I'll say it again: we are not going to hold your hand and tell you exactly where to go. That is your decision. Also, NYC is has much more to offer thal L.A., so it's not the same. Since you have never been here, I think you cannot truly understand this until you get here. And see for yourself. Try not to obssess over it and just enjoy your time here. If you pick only one of kathryn's suggestions each day, you will have a great time.

                        1. re: stephenyoungchoi

                          Well, no one has been able to give you more specific recommendations because you haven't answered the questions Kathryn asked...

                          If we suggest that you have a $500 dinner at Eleven Madison Park because we think that's a necessary NYC experience but your budget is only $100 per day, that's a useless suggestion and a waste of everyone's time. Or maybe you hate hamburgers; why would we suggest Shake Shack?

                  2. My LA friends loved:

                    The Modern
                    Carnegie Deli
                    Momofuku Ssam Bar

                    1. I don't want to sound like I'm piling on but it's hard to get more "local" then kathryn, those aren't just lists she has put together; a lot of it is based on personal experience

                      1 Reply
                      1. re: Spiritchaser

                        oh yea sorry if I sound like I didn't care for Kathryn's list. I looked at some of the suggestions she gave but was sorta also looking for only a few suggestions on some... hmm how do I say... like "this is a new York spot" places... if I make any sense?? either way thanks for everyones help!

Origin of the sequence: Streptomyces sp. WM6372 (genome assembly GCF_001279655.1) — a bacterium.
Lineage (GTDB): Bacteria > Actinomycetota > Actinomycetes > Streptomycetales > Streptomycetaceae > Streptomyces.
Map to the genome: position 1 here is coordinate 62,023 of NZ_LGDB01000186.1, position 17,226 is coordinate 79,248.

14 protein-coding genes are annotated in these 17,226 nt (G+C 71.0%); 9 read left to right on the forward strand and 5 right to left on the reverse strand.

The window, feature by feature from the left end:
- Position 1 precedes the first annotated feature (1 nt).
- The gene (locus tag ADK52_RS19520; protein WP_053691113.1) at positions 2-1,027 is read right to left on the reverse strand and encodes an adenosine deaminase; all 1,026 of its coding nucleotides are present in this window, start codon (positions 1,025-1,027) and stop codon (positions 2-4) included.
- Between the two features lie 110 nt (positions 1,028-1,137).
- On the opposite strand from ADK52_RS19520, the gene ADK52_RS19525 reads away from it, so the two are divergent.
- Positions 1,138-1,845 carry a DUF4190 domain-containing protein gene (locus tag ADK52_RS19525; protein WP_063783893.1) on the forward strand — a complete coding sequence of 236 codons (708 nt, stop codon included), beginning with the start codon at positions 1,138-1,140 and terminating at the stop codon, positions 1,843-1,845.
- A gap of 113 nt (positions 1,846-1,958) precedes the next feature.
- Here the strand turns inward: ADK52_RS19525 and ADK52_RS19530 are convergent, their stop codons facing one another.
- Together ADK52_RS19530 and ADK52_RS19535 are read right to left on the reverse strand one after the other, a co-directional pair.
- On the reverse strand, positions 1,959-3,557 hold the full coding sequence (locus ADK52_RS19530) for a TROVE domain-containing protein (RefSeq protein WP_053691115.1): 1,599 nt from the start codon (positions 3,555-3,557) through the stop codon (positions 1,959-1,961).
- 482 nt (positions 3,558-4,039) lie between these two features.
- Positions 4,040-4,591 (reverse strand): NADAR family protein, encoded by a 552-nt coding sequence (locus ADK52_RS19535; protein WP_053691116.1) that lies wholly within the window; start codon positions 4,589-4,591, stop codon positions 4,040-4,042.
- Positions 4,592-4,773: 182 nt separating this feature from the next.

2. So maybe you want something more like this:

                        Shake Shack (Madison Park location) for incredible burgers from the original location

                        Ippudo (E Village location) - for, IMO, the best ramen in NYC (I'm opening a can of worms saying that)

                        Keens steakhouse - Real "Old School" with the most incredible mutton chop (but really just lamb) in existence

                        Barney Greengrass - for the best smoked fish in NYC, a NY tradition (along with Russ and Daughters)

                        Gramercy Tavern Tap Room

                        Katz deli

                        Minetta Tavern

                        4 Replies
                        1. re: Spiritchaser

                          yea something like that... I guess if I want to word it better...
                          if you had someone coming for the first time, what would be the 2-3 spots you would have to take them to...

                          thanks for your help! =)

                          1. re: stephenyoungchoi

                            What dates are you here? Weekday, long weekend, etc? Are you free during the day for lunch?

                            For some places you should have been booking weeks ago for early May. For example, for Luger, they may only have 4:45 or 10pm left by now. They book far in advance. Same for Babbo & Minetta Tavern, two of my "only in NY" type favorites.